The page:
The grim milestone announced Friday by U.N. officials means as many Syrian children have been uprooted from their homes or families as the number of children who live in Wales, or in Boston and Los Angeles combined, said Antonio Guterres, the head of the Office for the U.N. High Commissioner for Refugees.
"Can you imagine Wales without children? Can you imagine Boston and Los Angeles without children?" Guterres told reporters in Geneva.
Roughly half of all the nearly 2 million registered refugees from Syria are children and 740,000 of those are under the age of 11, according to the U.N. refugee and children's agencies.
Guterres said the horrors of war experienced by these children puts them in grave danger of becoming a "lost generation." With emotion he recounted some of his personal visits with Syrian child refugees, including seeing one compulsively shoot a toy gun and others who drew pictures of dead children, planes with bombs and destroyed homes.
"This is totally unacceptable," he said. "They will be paying for it the rest of their lives."
Yoka Brandt, deputy head of the U.N. children's agency known as UNICEF, called the exodus from Syria's civil war "truly a children's crisis. And the unacceptable thing is that it is children who have nothing to do with this crisis that are paying the price."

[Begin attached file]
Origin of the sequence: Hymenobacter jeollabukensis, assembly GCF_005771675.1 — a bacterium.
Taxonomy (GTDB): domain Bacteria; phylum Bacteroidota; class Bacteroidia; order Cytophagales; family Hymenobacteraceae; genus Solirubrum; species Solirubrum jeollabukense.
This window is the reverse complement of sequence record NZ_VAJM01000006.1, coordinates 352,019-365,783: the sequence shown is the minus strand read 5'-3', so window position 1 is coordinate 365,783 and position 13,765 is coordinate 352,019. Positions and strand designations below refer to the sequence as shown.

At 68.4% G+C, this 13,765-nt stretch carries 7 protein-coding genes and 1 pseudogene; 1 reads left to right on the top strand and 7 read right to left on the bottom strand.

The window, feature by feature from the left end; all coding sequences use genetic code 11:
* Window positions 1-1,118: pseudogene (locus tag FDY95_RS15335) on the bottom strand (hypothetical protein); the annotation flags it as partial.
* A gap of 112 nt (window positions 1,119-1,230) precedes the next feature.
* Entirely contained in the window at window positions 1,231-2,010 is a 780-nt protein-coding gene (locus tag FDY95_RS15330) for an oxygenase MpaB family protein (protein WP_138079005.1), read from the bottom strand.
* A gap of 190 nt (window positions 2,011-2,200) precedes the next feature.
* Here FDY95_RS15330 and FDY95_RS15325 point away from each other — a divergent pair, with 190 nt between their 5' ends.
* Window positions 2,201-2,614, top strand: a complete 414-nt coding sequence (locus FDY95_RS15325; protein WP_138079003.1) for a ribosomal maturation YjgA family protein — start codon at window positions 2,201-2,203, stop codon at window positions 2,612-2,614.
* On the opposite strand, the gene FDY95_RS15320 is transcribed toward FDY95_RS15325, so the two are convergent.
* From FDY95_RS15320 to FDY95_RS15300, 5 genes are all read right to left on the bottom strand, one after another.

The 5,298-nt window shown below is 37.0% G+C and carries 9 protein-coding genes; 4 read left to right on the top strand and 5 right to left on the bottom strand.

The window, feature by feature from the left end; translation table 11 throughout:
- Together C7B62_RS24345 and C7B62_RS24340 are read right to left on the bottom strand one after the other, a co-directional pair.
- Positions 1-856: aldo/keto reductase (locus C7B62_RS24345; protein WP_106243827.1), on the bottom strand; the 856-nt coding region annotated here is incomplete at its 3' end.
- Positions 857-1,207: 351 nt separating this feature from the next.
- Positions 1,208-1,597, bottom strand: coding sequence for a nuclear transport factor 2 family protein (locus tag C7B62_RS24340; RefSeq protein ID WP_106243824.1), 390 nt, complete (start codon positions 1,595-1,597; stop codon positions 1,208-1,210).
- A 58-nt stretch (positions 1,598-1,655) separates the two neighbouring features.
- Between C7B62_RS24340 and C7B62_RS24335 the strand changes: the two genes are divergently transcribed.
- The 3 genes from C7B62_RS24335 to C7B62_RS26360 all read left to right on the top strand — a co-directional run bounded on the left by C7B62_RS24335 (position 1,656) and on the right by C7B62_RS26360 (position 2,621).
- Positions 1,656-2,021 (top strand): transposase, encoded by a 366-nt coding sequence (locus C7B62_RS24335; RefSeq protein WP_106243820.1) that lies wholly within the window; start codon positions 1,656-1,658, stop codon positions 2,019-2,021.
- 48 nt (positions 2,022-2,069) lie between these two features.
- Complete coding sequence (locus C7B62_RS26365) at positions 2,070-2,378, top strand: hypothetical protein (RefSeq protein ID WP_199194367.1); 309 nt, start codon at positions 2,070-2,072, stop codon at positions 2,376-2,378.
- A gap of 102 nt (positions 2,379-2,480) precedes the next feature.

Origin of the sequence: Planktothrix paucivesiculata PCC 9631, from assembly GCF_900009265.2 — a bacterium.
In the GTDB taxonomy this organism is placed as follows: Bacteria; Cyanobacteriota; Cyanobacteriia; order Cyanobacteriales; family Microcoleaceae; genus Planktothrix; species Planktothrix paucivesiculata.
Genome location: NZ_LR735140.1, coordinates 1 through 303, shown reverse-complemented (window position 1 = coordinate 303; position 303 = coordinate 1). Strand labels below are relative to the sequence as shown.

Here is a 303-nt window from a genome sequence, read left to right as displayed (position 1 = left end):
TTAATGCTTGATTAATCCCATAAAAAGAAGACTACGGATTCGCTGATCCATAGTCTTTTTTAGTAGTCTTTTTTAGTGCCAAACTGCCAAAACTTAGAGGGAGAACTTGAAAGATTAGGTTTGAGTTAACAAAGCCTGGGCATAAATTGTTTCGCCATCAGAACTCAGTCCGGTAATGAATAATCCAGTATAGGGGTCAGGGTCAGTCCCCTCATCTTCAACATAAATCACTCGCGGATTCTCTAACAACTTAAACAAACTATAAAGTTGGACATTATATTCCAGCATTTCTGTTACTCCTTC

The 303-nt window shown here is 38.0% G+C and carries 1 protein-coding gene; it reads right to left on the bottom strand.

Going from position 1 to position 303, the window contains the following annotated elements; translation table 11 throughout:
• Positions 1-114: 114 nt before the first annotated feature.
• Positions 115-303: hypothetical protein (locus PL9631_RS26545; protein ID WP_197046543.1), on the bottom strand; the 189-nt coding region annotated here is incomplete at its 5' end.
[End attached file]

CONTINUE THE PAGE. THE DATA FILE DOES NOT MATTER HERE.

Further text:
But the children's ordeals are not over once they escape Syria, Guterres said. Even after they cross a border to safety, they are often traumatized, depressed and in need of a reason for hope.
His agency tries to ensure that babies born in exile are given birth certificates, preventing them from becoming stateless, and that all refugee families and children live in safe shelters.
Still the threats to refugee children are rising, the agencies say, including child labor, early marriage and the potential for sexual exploitation and trafficking. More than 3,500 children in Jordan, Lebanon and Iraq have crossed Syria's borders unaccompanied or separated from their families, according to U.N. figures.
The agencies say some 7,000 children are among the more than 100,000 killed in the unrest in Syria, which began as a protest against President Bashar Assad's regime in March 2011 and later exploded into a civil war. Most of the refugees fleeing Syria have arrived in Lebanon, Jordan, Turkey, Iraq and Egypt, but U.N. officials say increasingly Syrians are also fleeing to North Africa and Europe.
The two U.N. agencies estimate that more than 2 million children also have been displaced within Syria.
U.N. Secretary-General Ban Ki-moon said Friday the real number of Syrian refugees is "well over 2 million" if unregistered refugees are counted.
"The situation in Syria continues to worsen. The humanitarian suffering is alarming. Sectarian tensions have been ignited. Regional instability is spreading," Ban said in a speech in Seoul, South Korea.
"It is heartbreaking to see all these young people, children and women and refugees, who do not have any means, any hope for their country," he said. "They do not know when they will be able to return to their country."
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